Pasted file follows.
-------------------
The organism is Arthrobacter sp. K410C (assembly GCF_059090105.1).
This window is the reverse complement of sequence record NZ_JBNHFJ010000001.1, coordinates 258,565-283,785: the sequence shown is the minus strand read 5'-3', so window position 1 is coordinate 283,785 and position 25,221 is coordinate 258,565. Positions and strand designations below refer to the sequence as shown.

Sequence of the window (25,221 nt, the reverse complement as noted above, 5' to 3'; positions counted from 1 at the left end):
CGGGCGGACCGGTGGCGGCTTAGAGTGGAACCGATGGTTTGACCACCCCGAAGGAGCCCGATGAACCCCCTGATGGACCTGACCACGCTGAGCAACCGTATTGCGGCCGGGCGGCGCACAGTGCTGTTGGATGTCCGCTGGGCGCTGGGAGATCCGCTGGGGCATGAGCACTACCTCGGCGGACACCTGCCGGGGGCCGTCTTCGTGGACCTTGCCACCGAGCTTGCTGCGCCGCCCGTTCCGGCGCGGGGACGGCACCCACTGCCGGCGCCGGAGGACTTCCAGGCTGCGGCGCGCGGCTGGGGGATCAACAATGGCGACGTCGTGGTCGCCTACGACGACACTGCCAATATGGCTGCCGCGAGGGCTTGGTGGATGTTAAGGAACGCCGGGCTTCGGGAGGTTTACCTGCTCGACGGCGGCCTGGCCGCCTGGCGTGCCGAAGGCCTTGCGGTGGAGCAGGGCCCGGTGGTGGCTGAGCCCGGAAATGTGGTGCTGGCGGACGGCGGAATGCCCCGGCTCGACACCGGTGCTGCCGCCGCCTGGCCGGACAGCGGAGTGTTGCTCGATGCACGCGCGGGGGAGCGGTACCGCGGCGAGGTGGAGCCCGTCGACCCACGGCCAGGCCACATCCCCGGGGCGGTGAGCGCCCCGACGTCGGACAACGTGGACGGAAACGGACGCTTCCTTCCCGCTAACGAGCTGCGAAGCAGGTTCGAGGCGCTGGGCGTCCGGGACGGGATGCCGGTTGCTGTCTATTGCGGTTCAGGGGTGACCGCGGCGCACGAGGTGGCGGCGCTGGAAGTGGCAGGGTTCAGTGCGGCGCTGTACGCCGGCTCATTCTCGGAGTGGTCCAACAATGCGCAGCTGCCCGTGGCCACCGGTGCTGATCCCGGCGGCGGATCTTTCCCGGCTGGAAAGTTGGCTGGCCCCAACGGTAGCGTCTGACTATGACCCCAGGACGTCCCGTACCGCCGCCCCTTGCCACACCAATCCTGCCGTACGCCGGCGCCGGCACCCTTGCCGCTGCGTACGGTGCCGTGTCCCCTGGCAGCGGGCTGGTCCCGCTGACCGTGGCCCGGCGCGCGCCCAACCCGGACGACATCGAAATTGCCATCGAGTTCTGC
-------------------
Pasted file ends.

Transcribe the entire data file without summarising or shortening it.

The organism is Arthrobacter sp. K410C (assembly GCF_059090105.1).
This window is the reverse complement of sequence record NZ_JBNHFJ010000001.1, coordinates 258,565-283,785: the sequence shown is the minus strand read 5'-3', so window position 1 is coordinate 283,785 and position 25,221 is coordinate 258,565. Positions and strand designations below refer to the sequence as shown.

Sequence of the window (25,221 nt, the reverse complement as noted above, 5' to 3'; positions counted from 1 at the left end):
CGGGCGGACCGGTGGCGGCTTAGAGTGGAACCGATGGTTTGACCACCCCGAAGGAGCCCGATGAACCCCCTGATGGACCTGACCACGCTGAGCAACCGTATTGCGGCCGGGCGGCGCACAGTGCTGTTGGATGTCCGCTGGGCGCTGGGAGATCCGCTGGGGCATGAGCACTACCTCGGCGGACACCTGCCGGGGGCCGTCTTCGTGGACCTTGCCACCGAGCTTGCTGCGCCGCCCGTTCCGGCGCGGGGACGGCACCCACTGCCGGCGCCGGAGGACTTCCAGGCTGCGGCGCGCGGCTGGGGGATCAACAATGGCGACGTCGTGGTCGCCTACGACGACACTGCCAATATGGCTGCCGCGAGGGCTTGGTGGATGTTAAGGAACGCCGGGCTTCGGGAGGTTTACCTGCTCGACGGCGGCCTGGCCGCCTGGCGTGCCGAAGGCCTTGCGGTGGAGCAGGGCCCGGTGGTGGCTGAGCCCGGAAATGTGGTGCTGGCGGACGGCGGAATGCCCCGGCTCGACACCGGTGCTGCCGCCGCCTGGCCGGACAGCGGAGTGTTGCTCGATGCACGCGCGGGGGAGCGGTACCGCGGCGAGGTGGAGCCCGTCGACCCACGGCCAGGCCACATCCCCGGGGCGGTGAGCGCCCCGACGTCGGACAACGTGGACGGAAACGGACGCTTCCTTCCCGCTAACGAGCTGCGAAGCAGGTTCGAGGCGCTGGGCGTCCGGGACGGGATGCCGGTTGCTGTCTATTGCGGTTCAGGGGTGACCGCGGCGCACGAGGTGGCGGCGCTGGAAGTGGCAGGGTTCAGTGCGGCGCTGTACGCCGGCTCATTCTCGGAGTGGTCCAACAATGCGCAGCTGCCCGTGGCCACCGGTGCTGATCCCGGCGGCGGATCTTTCCCGGCTGGAAAGTTGGCTGGCCCCAACGGTAGCGTCTGACTATGACCCCAGGACGTCCCGTACCGCCGCCCCTTGCCACACCAATCCTGCCGTACGCCGGCGCCGGCACCCTTGCCGCTGCGTACGGTGCCGTGTCCCCTGGCAGCGGGCTGGTCCCGCTGACCGTGGCCCGGCGCGCGCCCAACCCGGACGACATCGAAATTGCCATCGAGTTCTGC